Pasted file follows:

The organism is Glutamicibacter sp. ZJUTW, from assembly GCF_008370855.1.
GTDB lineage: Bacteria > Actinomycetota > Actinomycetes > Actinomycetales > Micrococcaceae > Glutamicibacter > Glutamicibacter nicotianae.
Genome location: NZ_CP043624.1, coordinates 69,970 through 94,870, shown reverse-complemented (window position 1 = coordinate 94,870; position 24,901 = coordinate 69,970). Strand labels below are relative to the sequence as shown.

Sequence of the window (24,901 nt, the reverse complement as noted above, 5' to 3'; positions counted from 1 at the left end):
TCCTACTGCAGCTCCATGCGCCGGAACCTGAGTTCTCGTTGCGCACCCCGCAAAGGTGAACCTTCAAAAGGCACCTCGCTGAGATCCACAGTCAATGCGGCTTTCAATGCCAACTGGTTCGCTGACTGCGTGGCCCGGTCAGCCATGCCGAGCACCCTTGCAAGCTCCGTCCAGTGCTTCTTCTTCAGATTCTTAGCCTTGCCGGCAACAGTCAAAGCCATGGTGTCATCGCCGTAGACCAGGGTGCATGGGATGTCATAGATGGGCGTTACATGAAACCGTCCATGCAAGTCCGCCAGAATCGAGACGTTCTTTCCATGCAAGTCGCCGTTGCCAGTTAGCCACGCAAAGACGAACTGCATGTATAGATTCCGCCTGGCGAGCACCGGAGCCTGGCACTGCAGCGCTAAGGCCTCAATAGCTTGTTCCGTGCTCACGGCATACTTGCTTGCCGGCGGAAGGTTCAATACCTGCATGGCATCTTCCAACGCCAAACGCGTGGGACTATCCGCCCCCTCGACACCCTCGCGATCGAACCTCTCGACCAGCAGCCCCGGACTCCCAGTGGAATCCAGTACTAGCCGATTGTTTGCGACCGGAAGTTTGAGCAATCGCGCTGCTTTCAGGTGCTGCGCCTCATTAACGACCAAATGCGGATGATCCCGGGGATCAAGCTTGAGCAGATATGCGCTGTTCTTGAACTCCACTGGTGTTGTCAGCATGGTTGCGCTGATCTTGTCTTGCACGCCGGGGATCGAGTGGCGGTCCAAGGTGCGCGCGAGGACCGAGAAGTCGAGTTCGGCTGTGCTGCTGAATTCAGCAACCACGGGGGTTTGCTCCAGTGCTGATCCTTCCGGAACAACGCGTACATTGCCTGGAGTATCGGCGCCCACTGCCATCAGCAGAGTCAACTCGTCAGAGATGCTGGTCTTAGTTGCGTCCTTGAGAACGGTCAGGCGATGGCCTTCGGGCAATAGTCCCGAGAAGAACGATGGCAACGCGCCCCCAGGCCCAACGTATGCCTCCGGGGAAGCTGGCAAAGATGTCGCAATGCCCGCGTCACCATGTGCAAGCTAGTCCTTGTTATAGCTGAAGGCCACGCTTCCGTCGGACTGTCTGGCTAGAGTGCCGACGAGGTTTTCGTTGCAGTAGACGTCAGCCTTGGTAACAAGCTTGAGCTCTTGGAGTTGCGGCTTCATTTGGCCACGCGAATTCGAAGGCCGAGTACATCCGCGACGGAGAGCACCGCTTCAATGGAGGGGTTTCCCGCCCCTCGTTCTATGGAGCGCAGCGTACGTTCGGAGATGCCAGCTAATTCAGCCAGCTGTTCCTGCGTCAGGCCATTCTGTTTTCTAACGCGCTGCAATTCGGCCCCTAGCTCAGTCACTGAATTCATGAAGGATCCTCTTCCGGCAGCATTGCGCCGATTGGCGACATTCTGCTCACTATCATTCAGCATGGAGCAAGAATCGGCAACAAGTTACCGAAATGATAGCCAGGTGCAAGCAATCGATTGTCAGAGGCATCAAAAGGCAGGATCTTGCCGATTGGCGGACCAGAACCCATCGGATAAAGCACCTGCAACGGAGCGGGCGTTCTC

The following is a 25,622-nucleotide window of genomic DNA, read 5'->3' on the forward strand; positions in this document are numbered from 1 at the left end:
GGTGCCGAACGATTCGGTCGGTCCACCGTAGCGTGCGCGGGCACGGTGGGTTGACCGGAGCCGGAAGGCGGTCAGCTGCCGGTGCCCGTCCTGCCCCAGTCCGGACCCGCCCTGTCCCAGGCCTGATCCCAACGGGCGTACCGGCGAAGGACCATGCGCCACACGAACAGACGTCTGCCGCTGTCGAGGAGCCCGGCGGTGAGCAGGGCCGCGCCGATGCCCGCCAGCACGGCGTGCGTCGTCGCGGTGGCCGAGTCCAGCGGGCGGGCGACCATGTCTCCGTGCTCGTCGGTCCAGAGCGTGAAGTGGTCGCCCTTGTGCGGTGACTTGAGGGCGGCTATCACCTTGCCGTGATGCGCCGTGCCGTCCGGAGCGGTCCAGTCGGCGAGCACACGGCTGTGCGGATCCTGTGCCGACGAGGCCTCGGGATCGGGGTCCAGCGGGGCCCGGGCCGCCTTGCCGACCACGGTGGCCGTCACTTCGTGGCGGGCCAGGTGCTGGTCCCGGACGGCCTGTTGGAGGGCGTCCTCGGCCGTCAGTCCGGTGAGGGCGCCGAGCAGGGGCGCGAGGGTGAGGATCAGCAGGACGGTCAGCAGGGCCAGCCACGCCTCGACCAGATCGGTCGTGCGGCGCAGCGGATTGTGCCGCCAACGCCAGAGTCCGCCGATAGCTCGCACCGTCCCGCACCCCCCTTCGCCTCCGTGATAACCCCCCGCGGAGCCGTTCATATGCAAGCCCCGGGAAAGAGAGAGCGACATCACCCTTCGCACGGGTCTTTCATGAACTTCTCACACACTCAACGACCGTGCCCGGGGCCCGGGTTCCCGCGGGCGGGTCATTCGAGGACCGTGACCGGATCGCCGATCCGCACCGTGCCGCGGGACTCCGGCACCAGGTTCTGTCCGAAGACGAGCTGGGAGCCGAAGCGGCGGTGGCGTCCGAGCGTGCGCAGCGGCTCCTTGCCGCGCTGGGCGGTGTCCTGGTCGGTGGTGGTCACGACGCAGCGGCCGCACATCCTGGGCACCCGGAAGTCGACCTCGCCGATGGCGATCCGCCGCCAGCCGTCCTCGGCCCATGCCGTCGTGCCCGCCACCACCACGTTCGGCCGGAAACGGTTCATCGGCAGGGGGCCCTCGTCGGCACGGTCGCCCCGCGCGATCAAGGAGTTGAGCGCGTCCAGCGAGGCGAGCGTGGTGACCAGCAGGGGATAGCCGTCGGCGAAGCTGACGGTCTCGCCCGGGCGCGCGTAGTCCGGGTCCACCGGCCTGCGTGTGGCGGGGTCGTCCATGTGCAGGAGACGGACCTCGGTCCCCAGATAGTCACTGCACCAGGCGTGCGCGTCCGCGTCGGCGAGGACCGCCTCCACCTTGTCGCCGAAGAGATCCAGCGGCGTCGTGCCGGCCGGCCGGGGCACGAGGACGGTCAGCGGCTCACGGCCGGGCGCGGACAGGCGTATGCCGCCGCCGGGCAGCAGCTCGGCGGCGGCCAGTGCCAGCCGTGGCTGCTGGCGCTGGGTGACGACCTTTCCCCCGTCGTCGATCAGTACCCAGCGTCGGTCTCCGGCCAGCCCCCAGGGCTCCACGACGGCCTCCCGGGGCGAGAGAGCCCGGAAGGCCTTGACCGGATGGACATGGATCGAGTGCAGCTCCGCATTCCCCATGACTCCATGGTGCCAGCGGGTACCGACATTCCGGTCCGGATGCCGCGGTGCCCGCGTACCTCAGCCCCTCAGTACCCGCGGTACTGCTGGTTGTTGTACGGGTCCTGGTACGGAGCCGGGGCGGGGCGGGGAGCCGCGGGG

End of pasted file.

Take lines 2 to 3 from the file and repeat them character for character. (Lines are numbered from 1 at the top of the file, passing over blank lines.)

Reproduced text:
GTDB lineage: Bacteria > Actinomycetota > Actinomycetes > Actinomycetales > Micrococcaceae > Glutamicibacter > Glutamicibacter nicotianae.
Genome location: NZ_CP043624.1, coordinates 69,970 through 94,870, shown reverse-complemented (window position 1 = coordinate 94,870; position 24,901 = coordinate 69,970). Strand labels below are relative to the sequence as shown.